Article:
Non-blocking Hash Table in Rust


#1

Hi everyone,

I’ve been working on the side on a new hash table design and recently posted the rust implementation. As far as I know, this provides best-in-class performance (in any language) for both read-heavy and write-heavy workloads, though you can probably do better in read-only scenarios. It is a chaining hash table, and it supports resizing where resizing doesn’t block readers or writers.

Some Links:

  • The code (see src/sync/hash_table.rs).
  • The writeup focuses on the algorithm and less on the Rust specifics, but the psuedo-code is pretty similar to the Rust implementation.

I don’t think this code is production ready yet, as:

  • The code (currently a crossbeam fork) should be cleaned up.
  • There are some low-level optimizations (see Appendix D of the writeup) that will improve single-threaded performance, which isn’t great right now.
  • To my knowledge, this design is new. There should be more work to verify its correctness.

I’m posting here because I think some of y’all will find this interesting, and I’d love some feedback!


Concurrent Persistent Hashmap
#2

In Stamp::delete, why don’t you use an atomic or operation?


#3

I should probably be using that an atomic or. I don’t think fetch_or showed up in my vim autocompletion when I was writing that method, so I did the load/store thing instead. Thanks for catching that!


#4

This looks very promising, great work!

Did you perhaps compare performance to junction, TBB, and Folly? I’d be very interested to see how it fares against those hash table implementations.


#5

I just took a look at junction. Junction’s leepfrog algorithm is related to the hopscotch hashing table I used in the performance comparisons for the writeup, so I would expect that the grampa and leepfrog to be roughly in the same ballpark as the hopscotch measurements, potentially doing better.

I spent the last hour trying to run the junction benchmarks on my own machine, and all my runs show those tables not scaling past 5Mops/second, which is much lower than the numbers in the post you linked to. My guess is that my attempts to get cmake to build with optimizations were futile (I am a cmake novice). I’ll try to give the junction benchmarks another go soon.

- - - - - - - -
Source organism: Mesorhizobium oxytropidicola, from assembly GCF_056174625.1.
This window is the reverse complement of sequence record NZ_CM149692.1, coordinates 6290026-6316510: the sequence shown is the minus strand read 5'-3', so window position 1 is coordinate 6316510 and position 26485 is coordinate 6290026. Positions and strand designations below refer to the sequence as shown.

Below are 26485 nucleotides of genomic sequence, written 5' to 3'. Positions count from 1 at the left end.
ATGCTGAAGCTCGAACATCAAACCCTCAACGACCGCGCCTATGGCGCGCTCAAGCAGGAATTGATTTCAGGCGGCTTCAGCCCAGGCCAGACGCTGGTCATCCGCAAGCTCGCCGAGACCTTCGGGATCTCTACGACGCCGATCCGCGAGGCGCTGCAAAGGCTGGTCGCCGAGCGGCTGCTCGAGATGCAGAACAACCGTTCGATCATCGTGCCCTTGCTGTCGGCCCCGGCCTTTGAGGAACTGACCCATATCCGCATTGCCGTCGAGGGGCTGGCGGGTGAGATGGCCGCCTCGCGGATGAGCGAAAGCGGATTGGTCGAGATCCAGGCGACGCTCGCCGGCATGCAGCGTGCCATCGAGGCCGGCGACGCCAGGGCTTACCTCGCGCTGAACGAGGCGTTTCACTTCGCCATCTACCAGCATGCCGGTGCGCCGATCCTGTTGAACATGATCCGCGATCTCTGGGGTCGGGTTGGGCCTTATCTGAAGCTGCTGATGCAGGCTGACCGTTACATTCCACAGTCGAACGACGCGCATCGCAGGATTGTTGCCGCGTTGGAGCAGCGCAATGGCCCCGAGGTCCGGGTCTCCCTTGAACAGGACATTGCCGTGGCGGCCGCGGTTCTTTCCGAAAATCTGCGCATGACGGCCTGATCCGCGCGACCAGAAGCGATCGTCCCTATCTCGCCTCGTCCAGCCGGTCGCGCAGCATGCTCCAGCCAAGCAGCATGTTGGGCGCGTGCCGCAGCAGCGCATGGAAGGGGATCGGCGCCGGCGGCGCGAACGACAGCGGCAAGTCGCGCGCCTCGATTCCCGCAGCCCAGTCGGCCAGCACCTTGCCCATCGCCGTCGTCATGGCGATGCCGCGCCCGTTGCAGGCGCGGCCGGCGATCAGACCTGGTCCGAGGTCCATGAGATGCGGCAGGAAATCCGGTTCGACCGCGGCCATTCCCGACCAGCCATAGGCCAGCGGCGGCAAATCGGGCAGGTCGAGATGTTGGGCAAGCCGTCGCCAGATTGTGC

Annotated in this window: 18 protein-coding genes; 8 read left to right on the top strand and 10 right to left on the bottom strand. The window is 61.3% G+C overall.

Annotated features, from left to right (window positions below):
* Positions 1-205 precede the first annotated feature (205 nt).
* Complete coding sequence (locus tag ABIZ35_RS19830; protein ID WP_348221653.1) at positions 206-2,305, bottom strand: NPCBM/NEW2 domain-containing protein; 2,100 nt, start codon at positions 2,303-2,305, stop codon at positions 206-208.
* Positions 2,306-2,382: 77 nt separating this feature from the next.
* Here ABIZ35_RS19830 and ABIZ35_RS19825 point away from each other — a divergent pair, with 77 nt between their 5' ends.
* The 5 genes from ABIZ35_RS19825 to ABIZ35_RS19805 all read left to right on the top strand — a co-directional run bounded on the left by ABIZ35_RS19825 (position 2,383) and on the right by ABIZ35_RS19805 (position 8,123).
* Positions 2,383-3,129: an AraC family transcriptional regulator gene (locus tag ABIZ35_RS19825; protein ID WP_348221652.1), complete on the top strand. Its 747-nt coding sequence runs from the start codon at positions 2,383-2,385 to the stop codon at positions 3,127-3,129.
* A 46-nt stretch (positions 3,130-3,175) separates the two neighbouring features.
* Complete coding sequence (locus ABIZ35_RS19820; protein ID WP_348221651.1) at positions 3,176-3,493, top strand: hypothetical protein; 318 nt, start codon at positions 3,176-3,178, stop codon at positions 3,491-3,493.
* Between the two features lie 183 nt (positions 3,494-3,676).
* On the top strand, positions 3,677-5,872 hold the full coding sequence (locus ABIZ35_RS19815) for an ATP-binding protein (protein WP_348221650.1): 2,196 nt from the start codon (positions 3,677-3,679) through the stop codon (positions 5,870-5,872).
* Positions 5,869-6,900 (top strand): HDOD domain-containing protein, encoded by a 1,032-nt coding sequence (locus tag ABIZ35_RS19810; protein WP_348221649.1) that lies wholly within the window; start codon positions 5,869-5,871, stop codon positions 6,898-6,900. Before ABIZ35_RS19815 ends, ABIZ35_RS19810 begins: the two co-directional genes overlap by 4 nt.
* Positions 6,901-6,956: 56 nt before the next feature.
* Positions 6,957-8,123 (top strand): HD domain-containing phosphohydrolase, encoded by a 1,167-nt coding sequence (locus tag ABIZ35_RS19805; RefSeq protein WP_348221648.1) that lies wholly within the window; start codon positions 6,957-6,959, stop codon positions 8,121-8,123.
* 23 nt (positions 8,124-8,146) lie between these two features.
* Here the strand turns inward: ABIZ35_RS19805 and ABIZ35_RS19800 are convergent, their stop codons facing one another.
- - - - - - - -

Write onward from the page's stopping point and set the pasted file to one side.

On a slightly more philosophical note: my hash table claims a stronger set of progress guarantees than the ones you linked to above. Those provide a range from blocking to lock-free, whereas I believe mine is wait-free (at least on x86 where there is an atomic fetch-add instruction).
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#6

warning: interpretation of microbenchmarks is an imprecise business.

Following up on this, I was able to reproduce some results for junction's Grampa map. Using the default benchmark settings I got around 160Mops/s at 80% reads and 16 hw threads. That’s a lot better than the numbers for the current version of my hash table. However, if you increase the amount of operations the benchmark performs, you get closer to 40Mops/s, which is worse. I’ll try to drill deeper into the benchmark code to see if I can get closer to an apples-to-apples comparison and update the writeup accordingly.

I’ll try and do the same for folly and tbb as well. Though it appears that folly’s hash table only allows for integer keys and has a limit on the amount that you can grow the table. That’s obviously a very useful data-structure, but it is meaningfully different from supporting arbitrary (hashable) types for keys and arbitrary resizing.